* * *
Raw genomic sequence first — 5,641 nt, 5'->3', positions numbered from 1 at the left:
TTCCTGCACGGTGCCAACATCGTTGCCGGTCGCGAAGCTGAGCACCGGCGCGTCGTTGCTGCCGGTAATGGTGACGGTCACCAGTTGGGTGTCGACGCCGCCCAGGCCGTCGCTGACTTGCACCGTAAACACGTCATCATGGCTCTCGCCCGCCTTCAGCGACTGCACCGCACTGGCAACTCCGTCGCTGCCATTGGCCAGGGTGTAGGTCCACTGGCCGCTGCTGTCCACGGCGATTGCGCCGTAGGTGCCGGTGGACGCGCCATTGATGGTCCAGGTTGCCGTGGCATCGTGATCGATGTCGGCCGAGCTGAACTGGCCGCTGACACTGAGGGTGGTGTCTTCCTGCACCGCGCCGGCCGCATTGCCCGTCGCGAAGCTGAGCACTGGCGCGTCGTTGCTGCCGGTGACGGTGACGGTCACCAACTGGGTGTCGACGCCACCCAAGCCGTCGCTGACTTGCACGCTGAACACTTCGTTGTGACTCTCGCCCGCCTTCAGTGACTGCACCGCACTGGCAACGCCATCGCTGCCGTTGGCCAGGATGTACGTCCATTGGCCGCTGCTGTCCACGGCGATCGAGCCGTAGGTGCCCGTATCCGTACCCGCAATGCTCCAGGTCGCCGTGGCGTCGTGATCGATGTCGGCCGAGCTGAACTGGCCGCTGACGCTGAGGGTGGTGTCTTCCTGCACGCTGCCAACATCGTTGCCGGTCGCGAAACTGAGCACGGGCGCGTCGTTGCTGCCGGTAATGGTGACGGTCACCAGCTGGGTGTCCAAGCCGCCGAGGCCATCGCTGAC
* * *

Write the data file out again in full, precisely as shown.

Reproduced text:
Raw genomic sequence first — 5,641 nt, 5'->3', positions numbered from 1 at the left:
TTCCTGCACGGTGCCAACATCGTTGCCGGTCGCGAAGCTGAGCACCGGCGCGTCGTTGCTGCCGGTAATGGTGACGGTCACCAGTTGGGTGTCGACGCCGCCCAGGCCGTCGCTGACTTGCACCGTAAACACGTCATCATGGCTCTCGCCCGCCTTCAGCGACTGCACCGCACTGGCAACTCCGTCGCTGCCATTGGCCAGGGTGTAGGTCCACTGGCCGCTGCTGTCCACGGCGATTGCGCCGTAGGTGCCGGTGGACGCGCCATTGATGGTCCAGGTTGCCGTGGCATCGTGATCGATGTCGGCCGAGCTGAACTGGCCGCTGACACTGAGGGTGGTGTCTTCCTGCACCGCGCCGGCCGCATTGCCCGTCGCGAAGCTGAGCACTGGCGCGTCGTTGCTGCCGGTGACGGTGACGGTCACCAACTGGGTGTCGACGCCACCCAAGCCGTCGCTGACTTGCACGCTGAACACTTCGTTGTGACTCTCGCCCGCCTTCAGTGACTGCACCGCACTGGCAACGCCATCGCTGCCGTTGGCCAGGATGTACGTCCATTGGCCGCTGCTGTCCACGGCGATCGAGCCGTAGGTGCCCGTATCCGTACCCGCAATGCTCCAGGTCGCCGTGGCGTCGTGATCGATGTCGGCCGAGCTGAACTGGCCGCTGACGCTGAGGGTGGTGTCTTCCTGCACGCTGCCAACATCGTTGCCGGTCGCGAAACTGAGCACGGGCGCGTCGTTGCTGCCGGTAATGGTGACGGTCACCAGCTGGGTGTCCAAGCCGCCGAGGCCATCGCTGAC